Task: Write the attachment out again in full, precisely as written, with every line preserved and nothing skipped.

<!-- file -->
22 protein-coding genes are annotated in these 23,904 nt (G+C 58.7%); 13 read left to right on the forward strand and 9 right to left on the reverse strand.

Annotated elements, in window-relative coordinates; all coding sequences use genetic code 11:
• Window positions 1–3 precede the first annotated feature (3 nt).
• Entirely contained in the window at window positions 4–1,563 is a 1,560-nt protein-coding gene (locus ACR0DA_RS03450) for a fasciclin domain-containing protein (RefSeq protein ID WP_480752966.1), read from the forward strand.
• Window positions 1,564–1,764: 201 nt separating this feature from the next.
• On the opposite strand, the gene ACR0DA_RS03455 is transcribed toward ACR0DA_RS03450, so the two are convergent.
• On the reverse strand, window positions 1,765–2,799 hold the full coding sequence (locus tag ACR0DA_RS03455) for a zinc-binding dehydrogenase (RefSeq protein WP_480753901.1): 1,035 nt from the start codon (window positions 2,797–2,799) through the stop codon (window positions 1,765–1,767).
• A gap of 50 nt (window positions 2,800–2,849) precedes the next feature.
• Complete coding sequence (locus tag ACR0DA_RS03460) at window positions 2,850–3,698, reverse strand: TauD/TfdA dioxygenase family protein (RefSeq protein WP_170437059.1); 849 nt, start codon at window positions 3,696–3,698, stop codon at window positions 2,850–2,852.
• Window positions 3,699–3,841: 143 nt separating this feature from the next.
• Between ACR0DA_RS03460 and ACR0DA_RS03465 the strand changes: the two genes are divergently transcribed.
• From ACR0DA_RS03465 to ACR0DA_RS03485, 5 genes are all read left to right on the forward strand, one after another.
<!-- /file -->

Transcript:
22 protein-coding genes are annotated in these 23,904 nt (G+C 58.7%); 13 read left to right on the forward strand and 9 right to left on the reverse strand.

Annotated elements, in window-relative coordinates; all coding sequences use genetic code 11:
• Window positions 1–3 precede the first annotated feature (3 nt).
• Entirely contained in the window at window positions 4–1,563 is a 1,560-nt protein-coding gene (locus ACR0DA_RS03450) for a fasciclin domain-containing protein (RefSeq protein ID WP_480752966.1), read from the forward strand.
• Window positions 1,564–1,764: 201 nt separating this feature from the next.
• On the opposite strand, the gene ACR0DA_RS03455 is transcribed toward ACR0DA_RS03450, so the two are convergent.
• On the reverse strand, window positions 1,765–2,799 hold the full coding sequence (locus tag ACR0DA_RS03455) for a zinc-binding dehydrogenase (RefSeq protein WP_480753901.1): 1,035 nt from the start codon (window positions 2,797–2,799) through the stop codon (window positions 1,765–1,767).
• A gap of 50 nt (window positions 2,800–2,849) precedes the next feature.
• Complete coding sequence (locus tag ACR0DA_RS03460) at window positions 2,850–3,698, reverse strand: TauD/TfdA dioxygenase family protein (RefSeq protein WP_170437059.1); 849 nt, start codon at window positions 3,696–3,698, stop codon at window positions 2,850–2,852.
• Window positions 3,699–3,841: 143 nt separating this feature from the next.
• Between ACR0DA_RS03460 and ACR0DA_RS03465 the strand changes: the two genes are divergently transcribed.
• From ACR0DA_RS03465 to ACR0DA_RS03485, 5 genes are all read left to right on the forward strand, one after another.